machine words, and so the beginning of the NAME must be aligned 
                   to the virtual machine words boundaries and not character, or byte, 
                   aligned. The length of this field, and the size of the input buffer, 
                   limit the maximum size of a word.

Depending on the virtual machine word size, or cell size, there may be more bits above bit '15', the most significant bit, in the MISC field. These bits are not used and should be set to zero.

And the dictionary looks like this:

   [ Special 'fake' word ]
   | NAME  | PWD | Rest of the word ... |
     The rest of the dictionary
   | NAME  | PWD | Rest of the word ... |
   | NAME  | PWD | Rest of the word ... |
   [ Previous Word Register ]

Searching of the dictionary starts from the Previous Word Register and ends at a special 'fake' word.

Defining words adds them to the dictionary, we can defined words with the ':' words like this:

    : two-times 2 * ;

Which defined the word "two-times", a word that takes a value from the stack, multiplies it by two and pushes the results back onto the stack.

The word ':' performs multiple actions; it is an immediate word that reads in the next space delimited word from the input stream and creates a header for that word. It also switches the interpreter into compile mode, compiling words will be compiled into that word definition instead of being executed, immediate words are executed as normal. ';' is also an immediate word, it compiles a special word exit into the dictionary which returns from a word call and switches the interpreter back into command mode. This type of behavior is typical of Forth implementations.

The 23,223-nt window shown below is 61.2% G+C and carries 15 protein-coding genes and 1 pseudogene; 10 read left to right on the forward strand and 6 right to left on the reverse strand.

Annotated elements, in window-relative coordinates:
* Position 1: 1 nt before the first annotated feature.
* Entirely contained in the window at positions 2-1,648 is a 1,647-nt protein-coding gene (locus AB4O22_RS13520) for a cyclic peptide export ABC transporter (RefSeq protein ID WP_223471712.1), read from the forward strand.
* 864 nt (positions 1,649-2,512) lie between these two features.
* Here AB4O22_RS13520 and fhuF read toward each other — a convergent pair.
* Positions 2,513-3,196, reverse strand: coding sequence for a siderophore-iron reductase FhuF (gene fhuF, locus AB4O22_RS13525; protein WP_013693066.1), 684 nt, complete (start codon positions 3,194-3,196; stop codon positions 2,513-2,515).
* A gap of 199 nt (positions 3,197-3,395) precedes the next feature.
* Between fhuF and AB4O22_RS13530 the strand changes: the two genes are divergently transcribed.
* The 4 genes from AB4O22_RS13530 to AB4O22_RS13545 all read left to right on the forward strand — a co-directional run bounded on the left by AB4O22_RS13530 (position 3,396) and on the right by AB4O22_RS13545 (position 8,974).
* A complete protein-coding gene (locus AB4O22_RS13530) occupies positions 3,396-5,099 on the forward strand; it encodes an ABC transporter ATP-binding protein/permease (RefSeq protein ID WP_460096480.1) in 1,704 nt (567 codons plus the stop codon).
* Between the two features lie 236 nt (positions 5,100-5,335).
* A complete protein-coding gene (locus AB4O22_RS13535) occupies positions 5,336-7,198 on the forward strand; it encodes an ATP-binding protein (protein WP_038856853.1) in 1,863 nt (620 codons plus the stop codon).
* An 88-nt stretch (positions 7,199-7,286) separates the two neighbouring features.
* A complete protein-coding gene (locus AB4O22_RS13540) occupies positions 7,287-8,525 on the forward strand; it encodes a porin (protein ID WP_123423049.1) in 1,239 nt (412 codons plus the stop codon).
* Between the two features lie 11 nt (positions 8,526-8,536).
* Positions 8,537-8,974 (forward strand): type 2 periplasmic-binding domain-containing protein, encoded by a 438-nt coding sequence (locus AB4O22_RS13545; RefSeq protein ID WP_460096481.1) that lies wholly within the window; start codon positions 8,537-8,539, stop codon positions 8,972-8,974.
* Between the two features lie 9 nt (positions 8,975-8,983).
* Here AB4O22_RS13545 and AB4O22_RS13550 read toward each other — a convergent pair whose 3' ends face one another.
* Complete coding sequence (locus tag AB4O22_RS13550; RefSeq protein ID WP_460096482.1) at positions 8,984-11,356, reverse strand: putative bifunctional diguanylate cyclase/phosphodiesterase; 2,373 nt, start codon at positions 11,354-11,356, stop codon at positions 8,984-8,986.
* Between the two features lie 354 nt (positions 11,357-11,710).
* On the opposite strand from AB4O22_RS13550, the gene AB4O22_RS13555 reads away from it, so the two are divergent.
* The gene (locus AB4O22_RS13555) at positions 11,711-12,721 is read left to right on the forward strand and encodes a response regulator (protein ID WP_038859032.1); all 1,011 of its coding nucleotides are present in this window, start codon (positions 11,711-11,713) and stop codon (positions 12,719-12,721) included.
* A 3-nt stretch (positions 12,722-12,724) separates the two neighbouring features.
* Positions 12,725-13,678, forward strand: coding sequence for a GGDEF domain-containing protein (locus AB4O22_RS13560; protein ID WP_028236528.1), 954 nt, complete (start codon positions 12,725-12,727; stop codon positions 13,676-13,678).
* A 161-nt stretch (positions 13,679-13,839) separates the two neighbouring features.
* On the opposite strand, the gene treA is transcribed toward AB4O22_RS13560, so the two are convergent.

Memory Map and Special Registers

The way this interpreter works is that is emulates an idealized machine, one built for executing Forth directly. As such it has to make compromises and treats certain sectors of memory as being special, as shown below (numbers are given in hexadecimal and are multiples of the virtual machines word-size which is either 16, 32 or 64 bit depending on compile time options.

Where the dictionary ends and the variable and return stacks begin depends on how much memory was allocated to the interpreter (with a minimum of 2048 words), the default is 32768 words, and the following diagram assumes this:

    | 0-3F      | 40-7BFF       |7C00-7DFF|7E00-7FFF|
    | Registers | Dictionary... | V stack | R stack |

    V stack = The Variable Stack
    R stack = The Return Stack

Each may be further divided into special sections:


At the beginning of the Forth virtual machine there is a section used for registers, modifying them arbitrary can cause undefined behavior to occur which will most likely cause the virtual machine to be terminated.

                  DECIMAL  HEX
                  0-1      0-1    Unused
                  2-5      2-5    Push integer word
    DIC           6        6      Dictionary pointer
    RSTK          7        7      Return stack pointer